There are several key factors that deeply interest fab facility managers and fab tool manufacturers, and that panel builders must be aware of:
Power availability: Obviously, these managers and makers will turn to the panel builders best able to ensure outage-free power. Facility managers will also be intensely interested in uninterrupted power to their mechanicals. Panels that enable faultless switching to alternate or backup power sources are vital.
Power quality: A voltage sag or surge can spell doom for a costly batch of chips. There is an undeniable need for panels and devices that incorporate the ability to seamlessly ride through any power deviations to the user’s production equipment.
Sustainability: Many chipmakers include environmental issues in their equipment-sourcing considerations. Large fabs use as much as use as much as 2.4 gigawatt-hours (GWh) per day, more than an automotive plant or oil refinery. This can account for as much as 30% of their operating costs.3 For panel builders, this encourages selection of components that are inherently very efficient and/or enable reductions in power consumption.
Connectivity: Connectivity of production assets provides the ability to better monitor, manage, and maintain processes. But connectivity, and particularly cloud connections, terrify fabs. People in this highly technical industry are particularly attuned to cybersecurity issues. Panel builders need to give equal consideration to both the connectivity capabilities of panel components, and the ability to modify or defeat those capabilities. Whether a fab uses connected power distribution equipment or hosts its data on-premises, today’s intelligent distribution components, such as transfer switches and circuit breakers, can provide vital insights into a fab’s processes. This increased visibility may reduce operating expenses and preemptively warn of trouble, to ensure higher power-system availability.
It may require some special effort to break into the fab market, but there’s an important benefit for panel builders able to do so. All manufacturers strive to maintain consistency in their processes and products, but fabs take that to the next level with a practice known as “copy exactly.” To ensure chip consistency, they try, as closely as possible, to replicate the identical manufacturing processes and conditions in all production locations.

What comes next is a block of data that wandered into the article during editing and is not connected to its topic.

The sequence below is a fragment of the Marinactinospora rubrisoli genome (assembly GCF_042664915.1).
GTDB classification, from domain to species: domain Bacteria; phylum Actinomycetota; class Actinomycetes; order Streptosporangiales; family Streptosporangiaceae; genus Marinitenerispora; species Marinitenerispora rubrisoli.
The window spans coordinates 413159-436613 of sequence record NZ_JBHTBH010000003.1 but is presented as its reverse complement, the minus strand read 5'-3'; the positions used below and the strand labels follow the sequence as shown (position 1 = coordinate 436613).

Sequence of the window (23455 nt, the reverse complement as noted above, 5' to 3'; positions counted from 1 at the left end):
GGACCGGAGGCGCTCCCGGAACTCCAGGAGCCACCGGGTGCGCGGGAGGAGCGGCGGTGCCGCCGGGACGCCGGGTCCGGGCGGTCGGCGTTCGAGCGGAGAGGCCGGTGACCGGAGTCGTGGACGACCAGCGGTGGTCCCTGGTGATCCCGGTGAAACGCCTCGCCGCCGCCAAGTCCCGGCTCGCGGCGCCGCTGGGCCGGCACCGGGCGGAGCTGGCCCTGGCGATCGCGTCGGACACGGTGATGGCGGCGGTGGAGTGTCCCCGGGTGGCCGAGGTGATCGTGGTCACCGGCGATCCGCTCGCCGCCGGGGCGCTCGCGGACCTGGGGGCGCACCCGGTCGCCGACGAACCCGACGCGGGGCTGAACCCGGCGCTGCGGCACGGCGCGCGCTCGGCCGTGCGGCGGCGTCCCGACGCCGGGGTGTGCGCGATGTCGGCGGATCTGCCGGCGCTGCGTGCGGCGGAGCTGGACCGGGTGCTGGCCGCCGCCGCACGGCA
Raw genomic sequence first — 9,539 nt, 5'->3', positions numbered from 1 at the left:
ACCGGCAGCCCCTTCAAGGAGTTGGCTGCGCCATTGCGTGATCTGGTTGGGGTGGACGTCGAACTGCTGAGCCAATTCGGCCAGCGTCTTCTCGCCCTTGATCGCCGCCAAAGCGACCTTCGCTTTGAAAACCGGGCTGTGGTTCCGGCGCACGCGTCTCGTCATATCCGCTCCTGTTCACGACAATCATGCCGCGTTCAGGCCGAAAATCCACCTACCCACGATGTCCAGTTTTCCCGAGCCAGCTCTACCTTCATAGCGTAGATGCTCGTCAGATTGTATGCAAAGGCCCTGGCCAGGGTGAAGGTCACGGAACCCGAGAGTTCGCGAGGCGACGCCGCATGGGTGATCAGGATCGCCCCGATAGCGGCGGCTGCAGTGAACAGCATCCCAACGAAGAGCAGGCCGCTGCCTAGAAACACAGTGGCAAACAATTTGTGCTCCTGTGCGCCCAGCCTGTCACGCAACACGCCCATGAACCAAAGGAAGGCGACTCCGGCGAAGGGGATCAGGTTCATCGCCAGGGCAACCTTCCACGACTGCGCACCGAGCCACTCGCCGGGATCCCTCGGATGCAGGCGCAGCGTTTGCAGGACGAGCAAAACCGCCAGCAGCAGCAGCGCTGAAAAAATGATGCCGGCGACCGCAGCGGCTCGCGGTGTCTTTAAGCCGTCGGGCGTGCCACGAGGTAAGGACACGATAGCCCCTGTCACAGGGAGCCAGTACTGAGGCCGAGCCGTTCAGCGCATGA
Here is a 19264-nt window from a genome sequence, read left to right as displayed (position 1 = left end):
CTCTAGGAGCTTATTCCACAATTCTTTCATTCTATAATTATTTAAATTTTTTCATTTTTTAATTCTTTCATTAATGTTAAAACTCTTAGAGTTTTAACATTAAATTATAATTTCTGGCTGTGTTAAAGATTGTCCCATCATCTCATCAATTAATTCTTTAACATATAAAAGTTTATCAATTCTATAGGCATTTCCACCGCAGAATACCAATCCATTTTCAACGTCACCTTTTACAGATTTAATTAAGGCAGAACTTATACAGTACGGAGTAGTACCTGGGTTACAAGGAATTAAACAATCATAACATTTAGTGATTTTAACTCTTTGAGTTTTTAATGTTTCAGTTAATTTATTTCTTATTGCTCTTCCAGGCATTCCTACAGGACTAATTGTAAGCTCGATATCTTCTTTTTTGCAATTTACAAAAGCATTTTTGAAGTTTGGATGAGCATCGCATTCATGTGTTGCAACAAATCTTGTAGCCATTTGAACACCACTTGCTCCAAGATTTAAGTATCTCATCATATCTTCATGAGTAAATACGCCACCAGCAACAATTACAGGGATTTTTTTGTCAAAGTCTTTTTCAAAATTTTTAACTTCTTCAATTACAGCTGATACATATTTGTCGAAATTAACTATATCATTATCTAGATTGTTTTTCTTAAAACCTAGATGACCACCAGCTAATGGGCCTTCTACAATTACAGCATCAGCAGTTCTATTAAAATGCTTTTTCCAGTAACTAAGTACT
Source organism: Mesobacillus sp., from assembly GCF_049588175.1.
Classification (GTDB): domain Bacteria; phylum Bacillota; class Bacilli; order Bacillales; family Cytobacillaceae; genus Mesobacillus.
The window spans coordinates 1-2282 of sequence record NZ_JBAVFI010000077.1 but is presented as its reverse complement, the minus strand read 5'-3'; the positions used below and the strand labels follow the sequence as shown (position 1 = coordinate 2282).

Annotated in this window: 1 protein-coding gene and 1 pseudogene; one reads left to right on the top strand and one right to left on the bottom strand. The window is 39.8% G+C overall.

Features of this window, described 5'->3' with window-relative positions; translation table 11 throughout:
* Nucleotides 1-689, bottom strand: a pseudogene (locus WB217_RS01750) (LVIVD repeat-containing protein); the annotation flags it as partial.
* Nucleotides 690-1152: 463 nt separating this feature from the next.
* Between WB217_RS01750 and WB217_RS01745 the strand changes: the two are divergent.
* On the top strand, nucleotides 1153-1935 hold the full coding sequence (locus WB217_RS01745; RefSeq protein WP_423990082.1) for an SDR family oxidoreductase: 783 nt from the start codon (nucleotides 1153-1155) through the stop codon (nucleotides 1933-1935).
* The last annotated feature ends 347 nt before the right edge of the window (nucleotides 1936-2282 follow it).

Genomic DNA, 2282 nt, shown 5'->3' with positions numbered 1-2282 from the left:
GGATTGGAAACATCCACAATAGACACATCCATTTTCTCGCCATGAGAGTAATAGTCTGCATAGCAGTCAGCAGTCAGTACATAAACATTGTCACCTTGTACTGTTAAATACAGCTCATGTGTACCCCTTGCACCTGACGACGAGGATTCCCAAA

Once a panel builder successfully connects with a fab operator or fab tool OEM on an application, they can expect considerable repeat business. This fact raises an important panel-component selection consideration. The CHIPS Act is focused on production by domestic companies; but if they expand their production outside the US, their panel components need to comply with the electrical standards of those countries. This encourages the selection of panel components that are globally compliant across multiple codes and standards.
Risks and rewards
The CHIPS Act is the largest single government investment committed to increasing US production capacity. There will be incredible demand for the technology needed to build the required manufacturing equipment and facilities, with equally incredible opportunities for panel builders in this market. Successfully serving this market requires panel builders to partner with component providers able to meet the unique needs of the chipmaking industry.
See related blog post “3 Solutions for power panels in semiconductor fabs”.
Dave White, PE
Global Applications Specialist
1 Forbes: What Is The Semiconductor CHIPS Act, And Why Does The U.S. Need It?, August 15, 2022.
2 “How microchips are made“. www.ASML.com. 2023.
3“Bringing energy efficiency to the fabs“. www.Mckinsey.com. 2023.